In 1920s China, revolution seems so close and the people stir so much, it seems the whole country could revolt at a moment’s notice. In other words, the country is primed for some serious change and in truth, it could explode at any second, which is not a good concept by any means. The River Yangtze is right in the midst of all the tension and of course, that’s where engineer Jake Holman (Steve McQueen) has been assigned, to board the U.S.S. San Pablo. His attitude and approach to things make him unwelcome right from the start, but even more issues lurk aboard the warship, that’s for sure. Another crewman, Frenchy (Richard Attenborough) is forced to kidnap his Chinese lover, in order to keep her from being sold in a most awful way, via a common auction. At the same time as these and other issues plague the U.S.S. San Pablo, the Chinese begin to resent the crew’s presence and sooner or later, it’s all bound to come to a head and it does, to be sure.
I hadn’t seen The Sand Pebbles in some time and I was unsure how well it would stand up, but I am pleased to report, it is just as good as ever. I don’t think the film has become too dated and in the places it has, that is never enough of an issue to lessen the experience. This is a pretty wide scale picture and even with a lot of ambitious elements, it all seems to come off very well and it never fails to entertain. The production design is excellent and the budget never seems to come up short, obvious by the massive sets and location work involved. But you need those elements for a flick like this one and as such, it is by no means a waste of resources, not in the least. Robert Wise supplies more than solid direction, while Steve McQueen leads a cast that also includes such names as Richard Attenborough, Mako, Richard Crenna, and Candice Bergman. This Blu-ray release looks and sounds terrific and has the extras on deck, so there’s no reason not to upgrade. If you don’t own The Sand Pebbles already, then by all means at least give it a rental, as it is a fine picture.
I’d rank this as one of Steve McQueen’s finest performances and I think critics & audiences would agree, given their collective reaction to his turn here. I’ve loved McQueen’s work as a whole and while his performances are always enjoyable, they don’t always stack up as well on a critical level. But he could impress when given the correct role to be sure and this is one of those instances, very impressive work indeed. I think McQueen was the natural choice to play this role, as it fits his persona to perfection and he is able to execute it just as well. You can also see McQueen in such films as The Great Escape, The Hunter, Hell is for Heroes, The Blob, The Magnificent Seven, The Thomas Crown Affair, and Bullitt. The cast also includes Mako (Crying Freeman, Pearl Harbor), Richard Crenna (First Blood, Breakheart Pass), Candice Bergman (Carnal Knowledge, Gandhi), and Richard Attenborough (Jurassic Park, Elizabeth).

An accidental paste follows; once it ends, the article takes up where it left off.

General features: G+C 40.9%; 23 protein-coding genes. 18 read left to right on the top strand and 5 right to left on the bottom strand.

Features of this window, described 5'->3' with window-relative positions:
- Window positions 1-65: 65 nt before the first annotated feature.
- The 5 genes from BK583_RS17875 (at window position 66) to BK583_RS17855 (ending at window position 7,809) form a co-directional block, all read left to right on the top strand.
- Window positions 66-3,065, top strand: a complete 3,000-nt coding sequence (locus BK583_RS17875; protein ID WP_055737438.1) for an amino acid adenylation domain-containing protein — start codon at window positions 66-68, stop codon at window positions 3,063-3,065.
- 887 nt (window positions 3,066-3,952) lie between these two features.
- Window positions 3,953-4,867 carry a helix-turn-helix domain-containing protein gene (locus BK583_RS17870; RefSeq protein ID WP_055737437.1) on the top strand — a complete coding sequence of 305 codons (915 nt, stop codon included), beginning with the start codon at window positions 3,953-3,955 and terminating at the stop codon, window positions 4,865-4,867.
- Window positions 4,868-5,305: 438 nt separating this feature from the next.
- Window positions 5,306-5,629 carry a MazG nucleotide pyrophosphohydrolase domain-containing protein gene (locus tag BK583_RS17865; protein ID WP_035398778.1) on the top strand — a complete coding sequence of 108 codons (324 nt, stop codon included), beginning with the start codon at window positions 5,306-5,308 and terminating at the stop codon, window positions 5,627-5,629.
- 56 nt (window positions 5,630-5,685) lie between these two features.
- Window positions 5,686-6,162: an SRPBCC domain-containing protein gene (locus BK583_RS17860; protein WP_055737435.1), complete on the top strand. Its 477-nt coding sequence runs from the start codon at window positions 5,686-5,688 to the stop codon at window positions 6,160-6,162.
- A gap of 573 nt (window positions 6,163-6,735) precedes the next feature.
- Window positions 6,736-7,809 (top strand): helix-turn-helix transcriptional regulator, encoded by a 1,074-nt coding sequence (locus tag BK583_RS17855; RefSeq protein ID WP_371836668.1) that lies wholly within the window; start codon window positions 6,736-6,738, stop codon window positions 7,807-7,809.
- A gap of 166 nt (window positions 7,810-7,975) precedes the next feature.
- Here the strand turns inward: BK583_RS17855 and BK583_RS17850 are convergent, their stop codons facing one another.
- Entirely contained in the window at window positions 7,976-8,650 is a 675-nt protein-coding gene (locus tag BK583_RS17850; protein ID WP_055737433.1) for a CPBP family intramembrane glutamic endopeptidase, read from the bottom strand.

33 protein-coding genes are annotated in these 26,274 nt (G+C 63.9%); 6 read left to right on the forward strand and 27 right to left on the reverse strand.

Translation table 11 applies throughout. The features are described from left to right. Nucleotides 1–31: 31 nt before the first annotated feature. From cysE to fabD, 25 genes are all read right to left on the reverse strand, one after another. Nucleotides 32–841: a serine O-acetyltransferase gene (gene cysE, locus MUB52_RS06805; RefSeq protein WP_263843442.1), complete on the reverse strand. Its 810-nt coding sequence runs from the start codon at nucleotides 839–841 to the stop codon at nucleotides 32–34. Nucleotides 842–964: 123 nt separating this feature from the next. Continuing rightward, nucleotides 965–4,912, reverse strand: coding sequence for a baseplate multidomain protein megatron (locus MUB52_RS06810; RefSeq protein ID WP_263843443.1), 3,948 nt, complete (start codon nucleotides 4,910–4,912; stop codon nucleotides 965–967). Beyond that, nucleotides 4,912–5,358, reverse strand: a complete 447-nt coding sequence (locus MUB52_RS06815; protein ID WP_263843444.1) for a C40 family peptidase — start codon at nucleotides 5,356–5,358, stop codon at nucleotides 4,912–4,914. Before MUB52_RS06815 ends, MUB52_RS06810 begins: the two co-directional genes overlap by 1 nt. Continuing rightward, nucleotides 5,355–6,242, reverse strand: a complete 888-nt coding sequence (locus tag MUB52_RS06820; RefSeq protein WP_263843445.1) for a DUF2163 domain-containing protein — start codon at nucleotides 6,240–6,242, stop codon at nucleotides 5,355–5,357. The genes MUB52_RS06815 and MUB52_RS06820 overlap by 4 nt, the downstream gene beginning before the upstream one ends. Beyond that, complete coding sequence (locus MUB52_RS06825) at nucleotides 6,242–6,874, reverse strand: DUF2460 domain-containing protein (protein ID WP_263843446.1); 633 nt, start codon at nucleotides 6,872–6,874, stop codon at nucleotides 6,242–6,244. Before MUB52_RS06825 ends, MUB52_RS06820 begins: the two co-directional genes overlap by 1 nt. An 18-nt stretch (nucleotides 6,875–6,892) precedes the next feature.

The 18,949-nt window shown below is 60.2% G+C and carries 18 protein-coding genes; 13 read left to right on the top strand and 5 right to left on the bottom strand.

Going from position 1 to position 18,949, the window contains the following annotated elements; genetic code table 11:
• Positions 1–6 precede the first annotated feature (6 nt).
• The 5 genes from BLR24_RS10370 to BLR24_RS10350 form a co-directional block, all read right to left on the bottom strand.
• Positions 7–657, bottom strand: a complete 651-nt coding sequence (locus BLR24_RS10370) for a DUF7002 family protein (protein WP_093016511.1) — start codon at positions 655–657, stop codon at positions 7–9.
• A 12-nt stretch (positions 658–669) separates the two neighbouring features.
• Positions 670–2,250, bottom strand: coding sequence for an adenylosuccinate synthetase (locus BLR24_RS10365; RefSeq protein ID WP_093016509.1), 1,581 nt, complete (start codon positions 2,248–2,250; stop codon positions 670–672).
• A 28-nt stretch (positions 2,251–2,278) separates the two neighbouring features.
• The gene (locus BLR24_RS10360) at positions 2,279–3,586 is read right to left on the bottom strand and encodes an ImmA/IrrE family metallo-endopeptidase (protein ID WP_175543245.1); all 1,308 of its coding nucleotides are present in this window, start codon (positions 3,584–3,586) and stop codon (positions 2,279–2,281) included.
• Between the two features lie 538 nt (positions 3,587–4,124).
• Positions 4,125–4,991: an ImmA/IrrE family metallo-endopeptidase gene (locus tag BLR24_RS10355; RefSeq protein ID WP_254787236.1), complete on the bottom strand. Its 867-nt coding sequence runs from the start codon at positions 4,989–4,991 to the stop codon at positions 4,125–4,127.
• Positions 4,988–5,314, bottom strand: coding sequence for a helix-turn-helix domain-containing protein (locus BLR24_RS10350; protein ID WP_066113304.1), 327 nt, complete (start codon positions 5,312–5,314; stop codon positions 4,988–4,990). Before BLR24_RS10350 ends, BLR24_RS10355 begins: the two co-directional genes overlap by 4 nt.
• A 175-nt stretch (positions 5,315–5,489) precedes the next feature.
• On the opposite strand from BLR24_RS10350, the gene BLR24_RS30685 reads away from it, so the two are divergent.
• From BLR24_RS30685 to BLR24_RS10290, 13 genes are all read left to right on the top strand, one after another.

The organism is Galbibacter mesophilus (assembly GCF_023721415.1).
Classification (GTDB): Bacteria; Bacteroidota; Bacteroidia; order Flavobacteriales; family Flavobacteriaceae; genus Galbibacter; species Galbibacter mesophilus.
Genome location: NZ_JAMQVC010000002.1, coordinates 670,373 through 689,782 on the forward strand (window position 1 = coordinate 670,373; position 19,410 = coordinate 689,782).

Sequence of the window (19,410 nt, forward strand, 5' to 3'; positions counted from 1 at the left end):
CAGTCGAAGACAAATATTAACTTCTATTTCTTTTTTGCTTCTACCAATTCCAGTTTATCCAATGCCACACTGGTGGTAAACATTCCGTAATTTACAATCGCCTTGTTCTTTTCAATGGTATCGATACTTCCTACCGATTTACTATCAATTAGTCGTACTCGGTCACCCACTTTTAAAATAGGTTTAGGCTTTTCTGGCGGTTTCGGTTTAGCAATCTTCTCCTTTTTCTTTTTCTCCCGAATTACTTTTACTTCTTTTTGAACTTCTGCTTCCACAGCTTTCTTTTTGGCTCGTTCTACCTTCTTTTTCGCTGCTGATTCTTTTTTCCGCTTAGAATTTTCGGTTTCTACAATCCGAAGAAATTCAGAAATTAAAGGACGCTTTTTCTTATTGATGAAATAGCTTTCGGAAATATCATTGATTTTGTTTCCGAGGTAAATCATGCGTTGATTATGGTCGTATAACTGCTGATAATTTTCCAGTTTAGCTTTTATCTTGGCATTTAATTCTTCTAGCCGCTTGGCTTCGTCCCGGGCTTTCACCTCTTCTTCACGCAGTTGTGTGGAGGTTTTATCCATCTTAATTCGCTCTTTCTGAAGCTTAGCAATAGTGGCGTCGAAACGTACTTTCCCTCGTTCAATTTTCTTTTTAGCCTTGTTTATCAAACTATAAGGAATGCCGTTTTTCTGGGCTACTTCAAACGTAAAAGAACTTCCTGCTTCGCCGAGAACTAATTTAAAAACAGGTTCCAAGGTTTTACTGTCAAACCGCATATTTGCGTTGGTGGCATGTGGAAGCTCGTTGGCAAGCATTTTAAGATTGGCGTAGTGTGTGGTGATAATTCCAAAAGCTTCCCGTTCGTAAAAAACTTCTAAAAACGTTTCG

Video: How does it look?
The Sand Pebbles is presented in 2.35:1 anamorphic widescreen. This is a very good transfer, with a clean print that shows some grain, but not to an extreme degree. The image has good depth, with improved detail, especially in closeups. I wouldn’t call the detail crystal clear, but this is much enhanced over the standard release. I found colors to be spot on, with bright and natural hues, while contrast yields accurate, consistent black levels. A good looking catalog transfer, one that should satisfy fans and make it easy to toss those DVDs out.
Audio: How does it sound?
This lossless DTS HD 5.1 option is impressive and a nice improvement over the standard releases. The surrounds have more depth and separation, so this doesn’t sound like mono pushed through the various channels. The surround presence isn’t just in the more action driven scenes either, even dialogue is placed in proper fashion. So if someone is to the right, that is where the vocals will originate, quite cool indeed. In short, one of the better updated soundtracks on an older catalog release I’ve heard, simply terrific work on this one. This disc also includes a 4.0 surround option, Spanish and French language tracks, and subtitles in English, Spanish, Cantonese, and Korean.
Supplements: What are the extras?
The roadshow version hasn’t been including, but the scenes are available as supplements, so at least you can view the material in some form. The same audio commentary track as before is back, with director Robert Wise, as well as actors Richard Crenna, Candice Bergman, and Mako. This was a nice overall session and with multiple participants, there’s never a lack of insight to be delivered. There is also the isolated music score option, with comments provided by several experts to provide additional insight. Other new goodies include around an hour and a half of featurettes, interviews about McQueen and Wise, and even background information on China in 1926, not to mention a MAD Magazine spoof. As far as mmore returning extras, the radio documentaries are back, as are the radio promo spots, and of course, the film’s theatrical trailer.